The researchers also found that most participants showed signs of muscle injury even after they'd stopped taking statins.
"Although in clinical practice, the majority of patients with muscle symptoms improve rapidly after cessation of therapy, our findings support that a subgroup of patients appears to be more susceptible to statin-associated myotoxicity, suffering persistent structural injury," said senior study author Dr. Annette Draeger of the University of Bern, Switzerland.
A study presented in September at the American Physiological Society meeting found that statins may hinder the body's ability to repair muscles. Muscle cells exposed to increasing doses of simvastatin (Zocor) showed less ability to multiply and, therefore, heal and regenerate.
Over the past decade, statins have become the best-selling drug in America, accounting for $14.5 billion in sales in 2008. The drugs, which work in the liver to prevent the formation of cholesterol, are used in the prevention of coronary artery disease.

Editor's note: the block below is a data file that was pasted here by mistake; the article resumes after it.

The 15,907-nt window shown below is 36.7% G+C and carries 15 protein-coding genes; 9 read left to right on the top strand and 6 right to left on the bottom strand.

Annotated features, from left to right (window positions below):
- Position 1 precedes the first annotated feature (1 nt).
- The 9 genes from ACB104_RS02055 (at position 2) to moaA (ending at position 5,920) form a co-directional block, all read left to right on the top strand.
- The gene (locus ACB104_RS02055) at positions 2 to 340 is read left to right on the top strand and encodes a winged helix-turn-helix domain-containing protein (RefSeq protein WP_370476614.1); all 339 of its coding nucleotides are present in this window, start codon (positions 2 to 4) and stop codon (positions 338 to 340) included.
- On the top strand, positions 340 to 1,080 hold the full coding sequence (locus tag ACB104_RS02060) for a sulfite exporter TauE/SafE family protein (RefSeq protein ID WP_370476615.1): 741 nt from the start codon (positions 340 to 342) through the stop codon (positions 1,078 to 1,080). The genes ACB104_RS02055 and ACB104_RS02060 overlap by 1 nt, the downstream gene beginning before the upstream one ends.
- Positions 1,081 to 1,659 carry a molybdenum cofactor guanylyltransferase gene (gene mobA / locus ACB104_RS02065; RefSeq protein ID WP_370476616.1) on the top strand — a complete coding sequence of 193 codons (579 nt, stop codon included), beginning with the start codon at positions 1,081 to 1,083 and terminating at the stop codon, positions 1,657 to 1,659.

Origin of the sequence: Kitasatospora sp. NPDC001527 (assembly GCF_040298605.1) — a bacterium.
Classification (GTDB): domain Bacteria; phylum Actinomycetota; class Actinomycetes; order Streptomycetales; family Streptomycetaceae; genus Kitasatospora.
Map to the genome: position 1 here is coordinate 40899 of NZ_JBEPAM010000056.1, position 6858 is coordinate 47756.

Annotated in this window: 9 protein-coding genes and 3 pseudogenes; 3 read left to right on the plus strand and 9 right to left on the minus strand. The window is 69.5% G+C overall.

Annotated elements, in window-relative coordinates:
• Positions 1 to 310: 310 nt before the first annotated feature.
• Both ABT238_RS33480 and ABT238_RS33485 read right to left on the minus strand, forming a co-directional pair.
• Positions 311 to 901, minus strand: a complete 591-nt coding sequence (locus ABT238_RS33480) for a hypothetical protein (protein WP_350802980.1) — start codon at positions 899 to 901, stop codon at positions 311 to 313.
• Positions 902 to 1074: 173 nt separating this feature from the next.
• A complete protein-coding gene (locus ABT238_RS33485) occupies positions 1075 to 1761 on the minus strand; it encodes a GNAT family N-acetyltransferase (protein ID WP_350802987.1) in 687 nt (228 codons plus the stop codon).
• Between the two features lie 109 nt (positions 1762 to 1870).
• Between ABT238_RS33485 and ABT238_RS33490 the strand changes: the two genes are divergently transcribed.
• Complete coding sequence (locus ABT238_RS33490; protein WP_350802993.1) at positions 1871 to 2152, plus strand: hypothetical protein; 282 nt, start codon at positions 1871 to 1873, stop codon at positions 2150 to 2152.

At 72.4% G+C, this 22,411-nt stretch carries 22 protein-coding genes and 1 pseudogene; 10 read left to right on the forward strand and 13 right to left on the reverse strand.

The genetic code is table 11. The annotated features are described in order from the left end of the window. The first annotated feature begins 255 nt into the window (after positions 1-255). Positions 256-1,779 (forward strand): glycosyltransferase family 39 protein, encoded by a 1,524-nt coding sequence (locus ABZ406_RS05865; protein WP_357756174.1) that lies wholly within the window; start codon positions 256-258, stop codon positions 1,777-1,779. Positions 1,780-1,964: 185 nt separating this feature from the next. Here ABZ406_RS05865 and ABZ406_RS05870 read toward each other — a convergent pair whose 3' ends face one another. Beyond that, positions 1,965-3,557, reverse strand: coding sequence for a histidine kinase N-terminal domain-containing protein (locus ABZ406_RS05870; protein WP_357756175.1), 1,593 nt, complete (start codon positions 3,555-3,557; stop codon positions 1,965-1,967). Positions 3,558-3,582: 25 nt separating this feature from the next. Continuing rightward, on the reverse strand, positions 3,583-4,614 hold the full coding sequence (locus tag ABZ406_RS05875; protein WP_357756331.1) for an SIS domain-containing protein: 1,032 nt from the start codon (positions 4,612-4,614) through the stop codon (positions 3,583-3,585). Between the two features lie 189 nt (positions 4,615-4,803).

In the new study, 41 percent of those experiencing myopathy were taking simvastatin (Zocor); 31 percent were taking pravastatin (Pravachol); 17 percent were taking atorvastatin (Lipitor); 7 percent were taking fluvastatin (Lescol), and 3 percent were taking rosuvastatin (Crestor).
The study participants were experiencing pain severe enough to interfere with daily tasks and exercise.
The authors note that the sample size was too small to determine if one drug was associated with increased complaints of muscle pain or damage.
American Heart Association spokesman Dr. Roger Blumenthal said studies such as this may help doctors learn why some people develop statin-related side effects while others don't.
In the study, the researchers noted that expression of ryanodine receptor 3 was heightened in those with structural muscle da
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